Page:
But no. It keeps me involved and interested and delighted. While the critique that this one is not sufficiently involved with evolving characterization rings true, we nevertheless get some revelations, we get a fun plot with a twist, we get a bit of humor, and we get a trip down to the Witching Well (which, come on, weren't you curious?)
This installment, which harkens more to a traditional hero's journey, a more traditional fable, in this case, Flycatcher's redemptive journey, fills that bill nicely. We see tormented Flycatcher take the reins of his destiny--and, naturally, magic is afoot. His journey twines with that of the Forsworn Knight (another recurring background character who has been tickling curiosity out of me from the start). The two find a way to heal wounds, make amends, and do good. It will affect both the exiles and the homelanders. It's certainly gonna tick off the Big Baddie puppetmaker.
Characterization quibbles aside, and even the complaint that this too easily solves a great portion of the war build-up---well, I'm gonna give the writers credit that they'll find a way to up the stakes, despite what happens here.
This is a story of redemptions, heroism, self-sacrifice, and reaping the rewards of virtue (or the just desserts of baddieness). It's got a happy ending (which I love), and it gives a message of seeking ways other than traditional warfare to bring a resolution (at least in part) and solve problems for the greater community. That's a good lesson. Although, naturally, it's easier done when one has magical armor, Excalibur, and a band of special fighters not limited to traditional means. (Okay, so maybe that does dilute the pacifistic point. Heh.) There's even a nifty ecological message in the climactic battle.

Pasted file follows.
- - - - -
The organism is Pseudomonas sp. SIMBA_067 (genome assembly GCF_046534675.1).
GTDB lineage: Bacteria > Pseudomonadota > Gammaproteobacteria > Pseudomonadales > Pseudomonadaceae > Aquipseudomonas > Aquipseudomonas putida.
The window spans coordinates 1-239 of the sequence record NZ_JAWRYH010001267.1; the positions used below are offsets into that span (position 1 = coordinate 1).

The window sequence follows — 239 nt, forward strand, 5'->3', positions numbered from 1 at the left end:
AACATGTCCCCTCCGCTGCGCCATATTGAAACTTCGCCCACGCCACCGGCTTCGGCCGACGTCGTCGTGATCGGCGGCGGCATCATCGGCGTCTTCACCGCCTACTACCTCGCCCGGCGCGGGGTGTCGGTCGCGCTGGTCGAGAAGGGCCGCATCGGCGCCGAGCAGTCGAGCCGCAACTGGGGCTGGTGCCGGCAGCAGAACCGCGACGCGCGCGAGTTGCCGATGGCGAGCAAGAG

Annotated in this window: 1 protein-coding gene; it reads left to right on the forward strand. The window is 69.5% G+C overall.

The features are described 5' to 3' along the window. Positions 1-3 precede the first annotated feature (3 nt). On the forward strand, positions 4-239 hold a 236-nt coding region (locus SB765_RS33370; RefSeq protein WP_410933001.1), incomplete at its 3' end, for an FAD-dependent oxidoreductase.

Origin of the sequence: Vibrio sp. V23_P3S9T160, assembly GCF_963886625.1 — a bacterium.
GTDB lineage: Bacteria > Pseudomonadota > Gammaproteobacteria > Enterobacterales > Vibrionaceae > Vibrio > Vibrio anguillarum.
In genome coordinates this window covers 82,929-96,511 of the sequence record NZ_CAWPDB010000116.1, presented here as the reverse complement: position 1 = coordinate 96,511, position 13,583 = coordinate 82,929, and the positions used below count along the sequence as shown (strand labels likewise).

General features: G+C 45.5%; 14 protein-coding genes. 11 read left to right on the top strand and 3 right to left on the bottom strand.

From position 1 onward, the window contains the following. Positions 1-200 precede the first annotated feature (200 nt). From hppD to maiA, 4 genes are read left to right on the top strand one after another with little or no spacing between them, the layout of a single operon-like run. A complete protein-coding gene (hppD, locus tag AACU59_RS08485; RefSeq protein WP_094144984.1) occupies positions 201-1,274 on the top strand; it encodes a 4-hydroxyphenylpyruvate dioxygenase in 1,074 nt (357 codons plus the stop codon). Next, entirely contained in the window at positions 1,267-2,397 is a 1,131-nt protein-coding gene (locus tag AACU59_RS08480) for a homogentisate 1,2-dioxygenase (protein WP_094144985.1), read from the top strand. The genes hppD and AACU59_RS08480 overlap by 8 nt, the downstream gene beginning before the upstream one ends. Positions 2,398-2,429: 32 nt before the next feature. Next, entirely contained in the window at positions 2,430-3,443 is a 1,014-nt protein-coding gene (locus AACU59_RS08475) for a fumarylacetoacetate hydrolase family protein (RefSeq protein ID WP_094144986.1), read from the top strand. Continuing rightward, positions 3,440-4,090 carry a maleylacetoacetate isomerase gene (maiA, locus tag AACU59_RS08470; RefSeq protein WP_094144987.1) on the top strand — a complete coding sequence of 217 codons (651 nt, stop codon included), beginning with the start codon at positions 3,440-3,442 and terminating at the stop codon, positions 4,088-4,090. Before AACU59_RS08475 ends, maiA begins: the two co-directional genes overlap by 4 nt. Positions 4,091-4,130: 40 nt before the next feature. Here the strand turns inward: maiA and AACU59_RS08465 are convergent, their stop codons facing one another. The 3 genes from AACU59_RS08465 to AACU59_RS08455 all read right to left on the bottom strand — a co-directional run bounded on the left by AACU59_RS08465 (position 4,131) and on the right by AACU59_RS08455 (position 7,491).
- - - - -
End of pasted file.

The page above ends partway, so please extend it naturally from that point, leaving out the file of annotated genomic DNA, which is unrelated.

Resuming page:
All in all, a wonderful addition to the ongoing storyline of FABLES. I love this series. Top-notch stuff. Can't wait to get #11 to add to my collection.
In The Good Prince, Flycatcher takes hold of his lineage and accepts his true name of Prince Ambrose once more. While Fabletown and the Homelands continue to plan and engage war with one another, Prince Ambrose offers a third refuge, one without violence or political espionage.
Prince Ambrose is given the armor of the Foresworn Knight who turns out to be a rather famous figure from our favorite legend. He then uses that armor, as well as a certain well-known sword, to travel through the land of the dead and take up uninvited residence in the Homelands. Prince Ambrose collects friends and foes who were tossed down the Witching Well while making his way through the land of the dead and offers them a sort of pseudo-life as long as they remain just and true. For friends, this is not a problem; for foes, well, let's say that some struggle at being "good" more than others. But set up his kingdom, and it grows and grows, despite constant attacks from the Adversary.
What I really love about The Good Prince is that Prince Ambrose refuses to kill. He wants no bloodshed from either his own startup kingdom or the Adversary's armies. He is resolute, but he is also noble, kind, virtuous, and admirable. In today's comics, we don't see that very often.
A wonderful subplot in The Good Prince is also the political maneuvering between Fabletown and the Homelands. Fabletown takes full advantage of Prince Ambrose's distracting the Adversary and whittling down his armies to prepare an army of their own, one which may be quite capable of making sure all Fables can return to their own homes--not just Prince Ambrose's kingdom--anew.
Fables is such an imaginative concept, but Bill Willingham really goes above and beyond with intricate plots and charismatic characterizations. I've loved Fables for years now, and I don't see any signs that Fables will lose my love anytime soon.
~Scott William Foley, author of Souls Triumphant